To do a task, like vacuuming the house, without making any excuses.
Oftentimes, when a person makes an excuse on why they don't want to do something, these excuses involve the conjectures ifand, or but. For example: a parent might tell their child to take out the garbage, but the child comes up with an excuse and says: "But I'm in the middle of something, I'll do it later." Or perhaps they are asked to do the dishes, but they say: "It's almost bed time and I'm tired, what if I did the dishes tomorrow?" Thus, someone who is tired of hearing excuses might say they want something to be done, and no 'if, ands, or buts' about it. No excuses, in other words.

The phrase is at least over 150 years old, as it has been used during the 1800s. For instance, the expression was written in the New York Daily Times newspaper from the year 1854:

    "No ifs or ands or buts about it."
* The windows in Bob's house are dirty, and he's been putting off cleaning them for a few days now. Today, however, Bob is going to clean the windows, no ifs, ands, or buts.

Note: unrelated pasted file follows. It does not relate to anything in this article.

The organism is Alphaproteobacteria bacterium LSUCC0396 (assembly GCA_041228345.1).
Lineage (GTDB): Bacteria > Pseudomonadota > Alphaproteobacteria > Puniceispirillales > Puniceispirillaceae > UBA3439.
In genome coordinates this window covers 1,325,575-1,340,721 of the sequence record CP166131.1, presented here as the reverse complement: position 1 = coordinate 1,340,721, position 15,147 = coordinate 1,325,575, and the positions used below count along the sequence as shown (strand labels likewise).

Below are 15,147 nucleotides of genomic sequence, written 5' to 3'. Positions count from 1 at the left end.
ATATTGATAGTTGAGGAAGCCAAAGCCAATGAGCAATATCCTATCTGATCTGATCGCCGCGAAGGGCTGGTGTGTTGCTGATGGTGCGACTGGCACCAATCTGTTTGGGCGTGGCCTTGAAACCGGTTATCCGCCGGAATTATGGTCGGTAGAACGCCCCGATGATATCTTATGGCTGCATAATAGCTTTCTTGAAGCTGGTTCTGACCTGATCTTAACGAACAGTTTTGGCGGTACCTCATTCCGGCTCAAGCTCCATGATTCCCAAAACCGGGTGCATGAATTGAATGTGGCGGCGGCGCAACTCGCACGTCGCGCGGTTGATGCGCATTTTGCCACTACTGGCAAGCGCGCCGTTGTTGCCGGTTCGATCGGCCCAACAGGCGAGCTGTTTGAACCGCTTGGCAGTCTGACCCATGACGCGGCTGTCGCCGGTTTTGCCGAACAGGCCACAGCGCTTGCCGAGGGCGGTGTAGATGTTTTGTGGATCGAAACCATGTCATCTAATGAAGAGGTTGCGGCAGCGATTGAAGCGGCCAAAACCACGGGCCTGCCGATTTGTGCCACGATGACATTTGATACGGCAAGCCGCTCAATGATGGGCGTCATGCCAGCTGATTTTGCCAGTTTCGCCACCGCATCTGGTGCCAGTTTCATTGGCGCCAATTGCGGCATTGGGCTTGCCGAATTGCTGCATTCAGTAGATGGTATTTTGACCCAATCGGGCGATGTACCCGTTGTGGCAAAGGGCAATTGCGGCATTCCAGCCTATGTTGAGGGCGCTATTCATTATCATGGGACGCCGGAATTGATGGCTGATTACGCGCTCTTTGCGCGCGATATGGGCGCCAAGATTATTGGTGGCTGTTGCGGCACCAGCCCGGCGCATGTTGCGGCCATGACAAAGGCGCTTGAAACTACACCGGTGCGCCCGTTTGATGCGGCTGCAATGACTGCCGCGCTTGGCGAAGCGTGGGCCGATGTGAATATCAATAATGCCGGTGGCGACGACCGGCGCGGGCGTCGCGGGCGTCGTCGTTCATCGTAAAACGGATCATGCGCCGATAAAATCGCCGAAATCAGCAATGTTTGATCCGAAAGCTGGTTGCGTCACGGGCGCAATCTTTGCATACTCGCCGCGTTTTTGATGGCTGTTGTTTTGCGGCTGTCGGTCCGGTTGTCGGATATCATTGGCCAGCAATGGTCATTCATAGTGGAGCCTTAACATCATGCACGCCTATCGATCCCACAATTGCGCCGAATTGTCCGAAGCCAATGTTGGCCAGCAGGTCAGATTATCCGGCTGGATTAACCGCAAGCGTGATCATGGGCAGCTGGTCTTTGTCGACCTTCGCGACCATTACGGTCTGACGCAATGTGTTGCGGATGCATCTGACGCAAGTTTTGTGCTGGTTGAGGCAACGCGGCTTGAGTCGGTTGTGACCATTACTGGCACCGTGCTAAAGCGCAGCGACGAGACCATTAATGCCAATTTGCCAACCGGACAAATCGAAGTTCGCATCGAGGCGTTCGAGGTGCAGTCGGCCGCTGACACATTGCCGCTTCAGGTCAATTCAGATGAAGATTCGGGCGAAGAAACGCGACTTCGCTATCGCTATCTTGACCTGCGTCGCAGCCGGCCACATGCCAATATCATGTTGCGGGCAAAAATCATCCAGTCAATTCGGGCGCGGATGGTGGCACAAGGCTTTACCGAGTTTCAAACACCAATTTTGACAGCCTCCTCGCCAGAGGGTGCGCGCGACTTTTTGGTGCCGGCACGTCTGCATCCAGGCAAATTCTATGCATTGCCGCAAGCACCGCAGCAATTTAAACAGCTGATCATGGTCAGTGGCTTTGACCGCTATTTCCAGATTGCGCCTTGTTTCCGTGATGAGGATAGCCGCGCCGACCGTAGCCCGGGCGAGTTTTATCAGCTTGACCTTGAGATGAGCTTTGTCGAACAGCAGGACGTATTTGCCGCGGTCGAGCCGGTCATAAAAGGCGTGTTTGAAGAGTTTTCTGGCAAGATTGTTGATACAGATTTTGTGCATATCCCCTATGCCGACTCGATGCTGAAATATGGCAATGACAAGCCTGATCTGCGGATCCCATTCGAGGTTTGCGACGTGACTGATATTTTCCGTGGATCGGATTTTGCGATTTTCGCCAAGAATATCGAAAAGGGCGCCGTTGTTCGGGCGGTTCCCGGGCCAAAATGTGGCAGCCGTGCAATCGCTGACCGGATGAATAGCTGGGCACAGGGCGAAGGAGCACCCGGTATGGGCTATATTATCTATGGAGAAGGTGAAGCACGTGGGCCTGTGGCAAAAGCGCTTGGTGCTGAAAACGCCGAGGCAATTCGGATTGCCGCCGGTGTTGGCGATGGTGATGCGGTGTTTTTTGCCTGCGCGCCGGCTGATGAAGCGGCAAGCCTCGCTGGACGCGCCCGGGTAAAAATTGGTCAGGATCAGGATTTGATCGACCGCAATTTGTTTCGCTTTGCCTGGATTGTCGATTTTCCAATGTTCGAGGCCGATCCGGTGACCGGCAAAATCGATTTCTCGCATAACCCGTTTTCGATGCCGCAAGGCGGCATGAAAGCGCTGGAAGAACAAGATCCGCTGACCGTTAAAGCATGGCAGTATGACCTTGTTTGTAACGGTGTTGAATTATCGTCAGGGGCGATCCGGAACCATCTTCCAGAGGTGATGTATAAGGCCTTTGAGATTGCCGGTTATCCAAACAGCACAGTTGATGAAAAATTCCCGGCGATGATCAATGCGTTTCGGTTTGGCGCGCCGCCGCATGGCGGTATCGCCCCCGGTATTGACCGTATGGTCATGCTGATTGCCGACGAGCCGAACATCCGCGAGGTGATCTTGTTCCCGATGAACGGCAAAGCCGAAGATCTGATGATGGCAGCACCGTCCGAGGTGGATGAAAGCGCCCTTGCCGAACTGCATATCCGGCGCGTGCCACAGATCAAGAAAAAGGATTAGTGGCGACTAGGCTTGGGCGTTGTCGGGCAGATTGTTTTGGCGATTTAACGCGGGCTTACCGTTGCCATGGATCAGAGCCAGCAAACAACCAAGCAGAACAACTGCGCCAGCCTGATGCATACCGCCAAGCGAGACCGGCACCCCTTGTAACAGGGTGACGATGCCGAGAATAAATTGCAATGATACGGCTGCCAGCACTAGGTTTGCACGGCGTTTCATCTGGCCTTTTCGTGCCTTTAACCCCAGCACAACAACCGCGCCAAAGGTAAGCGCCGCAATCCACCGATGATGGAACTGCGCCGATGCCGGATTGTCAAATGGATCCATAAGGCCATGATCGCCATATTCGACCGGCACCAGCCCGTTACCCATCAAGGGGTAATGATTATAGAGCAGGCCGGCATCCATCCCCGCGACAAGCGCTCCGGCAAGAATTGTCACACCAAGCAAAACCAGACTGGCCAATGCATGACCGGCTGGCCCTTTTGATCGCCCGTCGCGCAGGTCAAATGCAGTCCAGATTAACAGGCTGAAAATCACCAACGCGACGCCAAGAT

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Note: For many common idioms, their origins cannot be said with a certainty. Sometimes, then, what's provided are theories as to how a phrase may originated. If no theories are listed, then I'll usually try to provide a quote of the earliest known citation of a phrase.

In addition, quotes that contain a phrase may be taken from old newspapers, poems, or books that were written centuries ago. Just because I quote an old newspaper from, say, 1750, this does not mean the idiom originates from that year. The quote is there to give you an idea on at least how old the the idiom is.